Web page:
We should now highlight another theoretical outcome of our results. We have shown that intervention effects (justifying a subject-object asymmetry) are found in clefts, but not in all types of clefts: to this extent, standard clefts and é que clefts pattern together, contrasting with pseudoclefts. We have already commented on these results, showing that they argue against an “agent-first” strategy as the explanation for the subject-object asymmetries in clefts. Nevertheless, we also interpret these results as an argument offered by language acquisition in favor of a different analysis for pseudoclefts and for standard clefts, as we assumed in section 2: pseudoclefts are copular structures with the clefted DP base-generated in a domain which is independent from the cleft clause and in this case the clefted constituent is not extracted from the so-called cleft clause; in contrast, standard clefts imply extraction of the clefted material from the cleft clause.
What about other general structural effects that may affect the interpretation of different cleft structures? Soares (2006) suggested that a relevant structural difference between é que clefts and standard clefts – only the latter involve embedding, which should impose an additional computational load – could play a role in the emergence of the different types of clefts, something expected to happen between two and three years of age. In our data, which exclusively reflects the comprehension of 4-year-olds and 5-year-olds, no effect of embedding seems to be at stake. In general, é que and standard clefts pattern together. Even though embedding may increase the processing cost in an initial period of language development, which has an impact in language production (Soares 2006), it seems to play no role in the comprehension of clefts around 5.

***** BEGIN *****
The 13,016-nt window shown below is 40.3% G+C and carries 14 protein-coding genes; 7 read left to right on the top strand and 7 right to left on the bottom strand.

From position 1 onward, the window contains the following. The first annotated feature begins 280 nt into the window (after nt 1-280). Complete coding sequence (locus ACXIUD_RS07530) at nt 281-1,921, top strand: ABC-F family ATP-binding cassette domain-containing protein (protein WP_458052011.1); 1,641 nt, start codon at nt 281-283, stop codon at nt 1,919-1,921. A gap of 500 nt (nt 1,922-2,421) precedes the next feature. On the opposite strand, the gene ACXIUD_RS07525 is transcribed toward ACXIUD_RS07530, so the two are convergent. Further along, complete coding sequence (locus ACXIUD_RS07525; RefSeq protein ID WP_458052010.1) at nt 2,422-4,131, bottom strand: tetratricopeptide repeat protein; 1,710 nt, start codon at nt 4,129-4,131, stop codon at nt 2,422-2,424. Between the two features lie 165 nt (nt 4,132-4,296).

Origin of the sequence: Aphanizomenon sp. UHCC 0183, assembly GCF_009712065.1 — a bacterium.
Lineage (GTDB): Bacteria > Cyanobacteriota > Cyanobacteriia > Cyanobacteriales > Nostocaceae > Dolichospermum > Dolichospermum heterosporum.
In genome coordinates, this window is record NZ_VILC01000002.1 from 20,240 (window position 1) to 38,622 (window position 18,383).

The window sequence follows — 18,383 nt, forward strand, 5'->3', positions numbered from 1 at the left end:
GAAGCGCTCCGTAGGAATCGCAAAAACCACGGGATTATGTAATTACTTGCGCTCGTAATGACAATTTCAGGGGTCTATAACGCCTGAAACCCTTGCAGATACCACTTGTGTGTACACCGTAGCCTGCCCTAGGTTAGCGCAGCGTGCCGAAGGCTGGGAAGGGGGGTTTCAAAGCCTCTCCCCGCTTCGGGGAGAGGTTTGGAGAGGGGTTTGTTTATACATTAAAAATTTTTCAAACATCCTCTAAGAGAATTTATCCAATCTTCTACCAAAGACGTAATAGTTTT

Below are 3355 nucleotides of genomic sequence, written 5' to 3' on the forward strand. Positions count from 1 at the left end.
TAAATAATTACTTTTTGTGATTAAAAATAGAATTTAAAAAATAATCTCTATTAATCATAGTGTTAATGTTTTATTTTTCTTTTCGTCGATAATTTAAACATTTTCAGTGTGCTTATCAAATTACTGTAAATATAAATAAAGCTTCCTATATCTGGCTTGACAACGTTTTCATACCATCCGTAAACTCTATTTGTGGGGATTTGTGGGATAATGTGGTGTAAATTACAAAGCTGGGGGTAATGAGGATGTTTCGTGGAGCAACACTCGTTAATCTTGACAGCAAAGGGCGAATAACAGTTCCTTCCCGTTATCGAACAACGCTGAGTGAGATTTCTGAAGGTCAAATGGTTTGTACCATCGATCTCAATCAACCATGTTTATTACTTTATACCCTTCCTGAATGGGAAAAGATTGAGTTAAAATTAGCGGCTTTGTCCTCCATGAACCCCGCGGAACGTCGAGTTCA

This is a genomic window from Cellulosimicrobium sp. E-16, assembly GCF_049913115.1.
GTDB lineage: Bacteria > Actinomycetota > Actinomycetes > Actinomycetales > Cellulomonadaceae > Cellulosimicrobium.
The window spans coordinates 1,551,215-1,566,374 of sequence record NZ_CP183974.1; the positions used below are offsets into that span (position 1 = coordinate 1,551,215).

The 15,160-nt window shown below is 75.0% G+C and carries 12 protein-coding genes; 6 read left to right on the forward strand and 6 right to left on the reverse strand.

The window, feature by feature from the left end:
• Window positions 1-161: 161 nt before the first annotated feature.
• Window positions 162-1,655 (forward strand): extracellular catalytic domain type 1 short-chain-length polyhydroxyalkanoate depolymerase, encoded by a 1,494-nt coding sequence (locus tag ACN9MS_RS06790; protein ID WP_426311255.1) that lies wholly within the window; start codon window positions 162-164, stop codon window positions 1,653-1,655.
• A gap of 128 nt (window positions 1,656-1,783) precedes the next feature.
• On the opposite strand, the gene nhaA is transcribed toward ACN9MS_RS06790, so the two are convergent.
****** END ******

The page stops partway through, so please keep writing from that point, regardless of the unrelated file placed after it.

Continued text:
Finally, is it the case that the subject-object asymmetry that we find in standard clefts and é que clefts is due to pragmatic factors? In section 3, we mentioned the study by Aravind, Hackl & Wexler (2017). The authors found that object it-clefts only posed difficulties in infelicitous contexts. This would lead the participants to resort to a word-order parsing strategy. We cannot exclude that the comprehension difficulties that we have found might disappear or are attenuated with a different methodology. And we should also acknowledge that even though the context we used was appropriate for the production of contrastive focus, it is not absolutely clear that the cleft clause met all discourse-pragmatic constraints and was interpreted as presupposed, since the previous context in our experiment mentioned sentences with two alternative agents and two alternative objects. However, pragmatic infelicity applies not only to object clefts but also to subject clefts, since the context for subject and object clefts was the same. Therefore, if children, when presented with infelicitous contexts, resorted to word order strategies, we would expect them to behave worse in subject pseudoclefts than in object pseudoclefts. Unlike what was found in Aravind, Hackl & Wexler (2017), where participants had a better performance on object pseudoclefts than in subject pseudoclefts, this did not happen in our study. This lack of asymmetry in pseudoclefts compared to an asymmetry in standard clefts and é que clefts cannot be solely explained by a word-order strategy. Even though a change in the experimental setting may improve children’s behavior, as shown by Aravind, Hackl & Wexler (2017), syntactic constraints also play a role.13 The lack of asymmetry that we have found in pseudoclefts (and not a reverse pattern) favors an explanation in terms of featural intervention over a plain word order-based strategy.